Confessions of a Lousy Native Plant Gardener

| Member Contributions

Having waited until deadline day, I’ve written about the subject that I know best, although still only a little and much of it wrong- myself.

The first native plant thrill that I can remember was on Hog Mountain in South Central Virginia. My Aunt Dixie was an enthusiastic wildflower lover, and her “Holy Grail” was the yellow lady slipper orchid ( Cypripedium parviflorum) which was then less common than the lovely pink variety. I saw a flash of yellow along a woodland trail which was, you guessed it, wingstem- just kidding of course. She was blissful after running to see my chance discovery.

Many years later, in Pittsburgh, I went through a long journey, which we hope to make shorter for you, at 3 different houses. I began to appreciate the beauty and importance of native plant-based ecosystems. I was fooled by latin names that were shared by invasive Eurasian plants. I did not yet grasp that local ecotype species native plants are essential to nature, especially due to the great extent of evolutionary specificity. Even as I learned, I didn’t know where to buy them. 

I took the Phipps Conservatory Natural Landcare Accreditation Course series, which I recommend to anyone who has the time and can pay the reasonable fee. 

I had reached out to Wild Ones, but I didn’t do anything until Lisa Olsen at national introduced me to Tamara O’Brien, after which we immediately decided to co-found a chapter.

I formed a plan for a native garden in our small front space with professional help, but I went off script because of difficulty finding the right plants, impatience and arrogance. It is all out of proportion, but full of life, and I love it!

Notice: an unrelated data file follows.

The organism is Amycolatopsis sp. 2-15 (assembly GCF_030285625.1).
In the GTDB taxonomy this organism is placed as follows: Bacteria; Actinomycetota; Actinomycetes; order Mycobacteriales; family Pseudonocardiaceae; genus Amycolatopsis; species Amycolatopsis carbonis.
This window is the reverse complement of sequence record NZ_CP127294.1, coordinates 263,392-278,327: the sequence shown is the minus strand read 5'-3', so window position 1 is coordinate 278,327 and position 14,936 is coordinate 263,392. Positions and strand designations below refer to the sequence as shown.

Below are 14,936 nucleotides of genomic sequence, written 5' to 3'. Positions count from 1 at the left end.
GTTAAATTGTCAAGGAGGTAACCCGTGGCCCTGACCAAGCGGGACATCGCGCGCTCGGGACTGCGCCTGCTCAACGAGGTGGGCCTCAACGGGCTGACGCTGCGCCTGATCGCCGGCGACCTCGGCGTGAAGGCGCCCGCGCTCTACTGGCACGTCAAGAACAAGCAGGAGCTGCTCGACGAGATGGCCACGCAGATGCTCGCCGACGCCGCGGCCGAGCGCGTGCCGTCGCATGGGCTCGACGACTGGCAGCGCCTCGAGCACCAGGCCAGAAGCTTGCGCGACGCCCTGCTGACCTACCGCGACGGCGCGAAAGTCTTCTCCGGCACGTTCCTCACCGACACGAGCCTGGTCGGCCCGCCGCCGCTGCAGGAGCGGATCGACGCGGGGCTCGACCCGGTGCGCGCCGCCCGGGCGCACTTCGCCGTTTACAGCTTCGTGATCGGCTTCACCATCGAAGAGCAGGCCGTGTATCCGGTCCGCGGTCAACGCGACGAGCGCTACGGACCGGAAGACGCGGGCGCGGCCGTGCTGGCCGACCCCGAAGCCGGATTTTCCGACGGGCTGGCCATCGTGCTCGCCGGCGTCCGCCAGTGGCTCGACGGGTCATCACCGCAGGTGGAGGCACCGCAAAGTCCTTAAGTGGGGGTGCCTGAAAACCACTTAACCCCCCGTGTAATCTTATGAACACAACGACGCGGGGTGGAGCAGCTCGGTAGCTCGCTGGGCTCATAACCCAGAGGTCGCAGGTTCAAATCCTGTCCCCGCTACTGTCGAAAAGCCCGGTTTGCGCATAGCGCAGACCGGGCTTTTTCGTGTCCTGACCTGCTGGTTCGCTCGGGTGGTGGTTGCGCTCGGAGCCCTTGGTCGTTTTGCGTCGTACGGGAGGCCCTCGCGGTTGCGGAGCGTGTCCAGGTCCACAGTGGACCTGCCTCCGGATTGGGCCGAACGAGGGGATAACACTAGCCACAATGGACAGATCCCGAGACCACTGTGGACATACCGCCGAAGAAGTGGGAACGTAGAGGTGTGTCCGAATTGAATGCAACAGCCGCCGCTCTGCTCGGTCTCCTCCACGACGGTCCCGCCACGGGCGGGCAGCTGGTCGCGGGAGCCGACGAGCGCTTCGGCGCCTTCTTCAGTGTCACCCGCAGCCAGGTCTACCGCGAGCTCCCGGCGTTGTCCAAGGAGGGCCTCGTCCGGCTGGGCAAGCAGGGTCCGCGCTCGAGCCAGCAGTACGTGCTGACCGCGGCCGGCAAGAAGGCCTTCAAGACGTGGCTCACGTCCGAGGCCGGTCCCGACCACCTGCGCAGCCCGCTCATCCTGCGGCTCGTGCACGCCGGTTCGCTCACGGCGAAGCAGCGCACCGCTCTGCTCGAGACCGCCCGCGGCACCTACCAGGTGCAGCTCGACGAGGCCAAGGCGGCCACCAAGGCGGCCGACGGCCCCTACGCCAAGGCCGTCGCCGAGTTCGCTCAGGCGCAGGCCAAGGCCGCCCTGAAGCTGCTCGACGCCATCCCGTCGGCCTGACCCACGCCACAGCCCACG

All this is to say that if I can help the cause of moving our society away from the “Great American Lawn” to better in every way mostly native plant gardens and environmentally friendly growing of healthy food, then anyone can. 

It takes all of us with different skills and interests. 

Since I’m a lousy gardener with a small space, I see the world as my garden and my roles in it as a connector and systems thinker.

We can’t succeed without:

  1. Those who yearn for gardening beneficially with mostly native plants.
  2. Scientists like Doug Tallamy to help us to understand a little more about nature and the integral parts that every species play in it. 

3) Resources for learning including supportive groups like ours and educators.

4) Sources of seeds and plants.

5 Professionals who have the knowledge and enthusiasm to help people to design, plant and maintain more natural landscapes.

5) Folks in broader environmental, public health, social justice, and business communities who see the value of what we do and the need to commit more to it in “tried and true” and newer, innovative ways.

6) Policy makers at every level who help rather than hinder our causes.

7) People in media to highlight what we are doing and inspire others to join us. 

While trying to separate what I am doing from official Wild Ones stances, I keep in mind the bold yet kind example of Lorrie Otto*. I am an activist against harmful practices including gasoline-powered lawn and garden equipment, numerous toxins including carcinogens, synthetic fertilizer overuse, use of massive amounts of potable water and sale of invasive plants. 

I advocate for government funding to educate our citizens and otherwise  facilitate and sometimes mandate more natural gardening. 

We need many, many more people to help us and themselves in a wide variety of ways!

Although our chapter has gone far, with wonderful leaders and other members, there is still so much to do and fun to be had doing it until mostly natural landcare becomes the norm rather than the exception. 

Thanks, everybody!

Ed Wrenn, MD